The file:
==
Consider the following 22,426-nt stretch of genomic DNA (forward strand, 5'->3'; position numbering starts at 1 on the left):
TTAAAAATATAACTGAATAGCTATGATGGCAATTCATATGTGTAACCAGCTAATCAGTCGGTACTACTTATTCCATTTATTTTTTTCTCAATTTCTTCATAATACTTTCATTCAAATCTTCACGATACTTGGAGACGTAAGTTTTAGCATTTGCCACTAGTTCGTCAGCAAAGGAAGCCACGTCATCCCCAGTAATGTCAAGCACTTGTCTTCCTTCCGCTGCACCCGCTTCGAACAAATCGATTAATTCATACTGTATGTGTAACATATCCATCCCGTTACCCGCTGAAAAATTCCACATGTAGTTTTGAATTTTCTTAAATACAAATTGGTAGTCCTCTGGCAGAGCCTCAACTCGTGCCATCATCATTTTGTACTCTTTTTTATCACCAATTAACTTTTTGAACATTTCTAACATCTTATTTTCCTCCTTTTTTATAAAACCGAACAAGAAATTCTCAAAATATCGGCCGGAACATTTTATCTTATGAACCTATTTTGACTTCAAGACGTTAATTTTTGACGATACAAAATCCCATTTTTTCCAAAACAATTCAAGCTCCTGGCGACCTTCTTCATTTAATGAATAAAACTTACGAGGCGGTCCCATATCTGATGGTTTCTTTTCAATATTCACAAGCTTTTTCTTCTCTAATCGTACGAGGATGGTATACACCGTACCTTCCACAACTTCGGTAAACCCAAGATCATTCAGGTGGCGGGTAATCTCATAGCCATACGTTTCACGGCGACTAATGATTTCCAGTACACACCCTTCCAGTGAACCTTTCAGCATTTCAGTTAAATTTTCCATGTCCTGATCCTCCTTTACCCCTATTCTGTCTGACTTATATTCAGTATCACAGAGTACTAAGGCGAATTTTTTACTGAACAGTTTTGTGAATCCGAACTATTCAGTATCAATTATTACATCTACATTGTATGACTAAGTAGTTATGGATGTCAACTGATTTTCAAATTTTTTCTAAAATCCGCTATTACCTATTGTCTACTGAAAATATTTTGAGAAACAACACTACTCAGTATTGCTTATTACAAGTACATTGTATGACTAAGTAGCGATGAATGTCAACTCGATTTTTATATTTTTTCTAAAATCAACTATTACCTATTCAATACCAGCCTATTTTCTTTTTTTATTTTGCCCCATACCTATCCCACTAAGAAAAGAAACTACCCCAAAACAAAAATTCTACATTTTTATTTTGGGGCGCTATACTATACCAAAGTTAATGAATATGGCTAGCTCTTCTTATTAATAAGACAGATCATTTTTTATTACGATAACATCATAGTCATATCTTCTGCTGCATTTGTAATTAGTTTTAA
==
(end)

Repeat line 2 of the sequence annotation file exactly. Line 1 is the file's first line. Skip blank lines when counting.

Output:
TTAAAAATATAACTGAATAGCTATGATGGCAATTCATATGTGTAACCAGCTAATCAGTCGGTACTACTTATTCCATTTATTTTTTTCTCAATTTCTTCATAATACTTTCATTCAAATCTTCACGATACTTGGAGACGTAAGTTTTAGCATTTGCCACTAGTTCGTCAGCAAAGGAAGCCACGTCATCCCCAGTAATGTCAAGCACTTGTCTTCCTTCCGCTGCACCCGCTTCGAACAAATCGATTAATTCATACTGTATGTGTAACATATCCATCCCGTTACCCGCTGAAAAATTCCACATGTAGTTTTGAATTTTCTTAAATACAAATTGGTAGTCCTCTGGCAGAGCCTCAACTCGTGCCATCATCATTTTGTACTCTTTTTTATCACCAATTAACTTTTTGAACATTTCTAACATCTTATTTTCCTCCTTTTTTATAAAACCGAACAAGAAATTCTCAAAATATCGGCCGGAACATTTTATCTTATGAACCTATTTTGACTTCAAGACGTTAATTTTTGACGATACAAAATCCCATTTTTTCCAAAACAATTCAAGCTCCTGGCGACCTTCTTCATTTAATGAATAAAACTTACGAGGCGGTCCCATATCTGATGGTTTCTTTTCAATATTCACAAGCTTTTTCTTCTCTAATCGTACGAGGATGGTATACACCGTACCTTCCACAACTTCGGTAAACCCAAGATCATTCAGGTGGCGGGTAATCTCATAGCCATACGTTTCACGGCGACTAATGATTTCCAGTACACACCCTTCCAGTGAACCTTTCAGCATTTCAGTTAAATTTTCCATGTCCTGATCCTCCTTTACCCCTATTCTGTCTGACTTATATTCAGTATCACAGAGTACTAAGGCGAATTTTTTACTGAACAGTTTTGTGAATCCGAACTATTCAGTATCAATTATTACATCTACATTGTATGACTAAGTAGTTATGGATGTCAACTGATTTTCAAATTTTTTCTAAAATCCGCTATTACCTATTGTCTACTGAAAATATTTTGAGAAACAACACTACTCAGTATTGCTTATTACAAGTACATTGTATGACTAAGTAGCGATGAATGTCAACTCGATTTTTATATTTTTTCTAAAATCAACTATTACCTATTCAATACCAGCCTATTTTCTTTTTTTATTTTGCCCCATACCTATCCCACTAAGAAAAGAAACTACCCCAAAACAAAAATTCTACATTTTTATTTTGGGGCGCTATACTATACCAAAGTTAATGAATATGGCTAGCTCTTCTTATTAATAAGACAGATCATTTTTTATTACGATAACATCATAGTCATATCTTCTGCTGCATTTGTAATTAGTTTTAA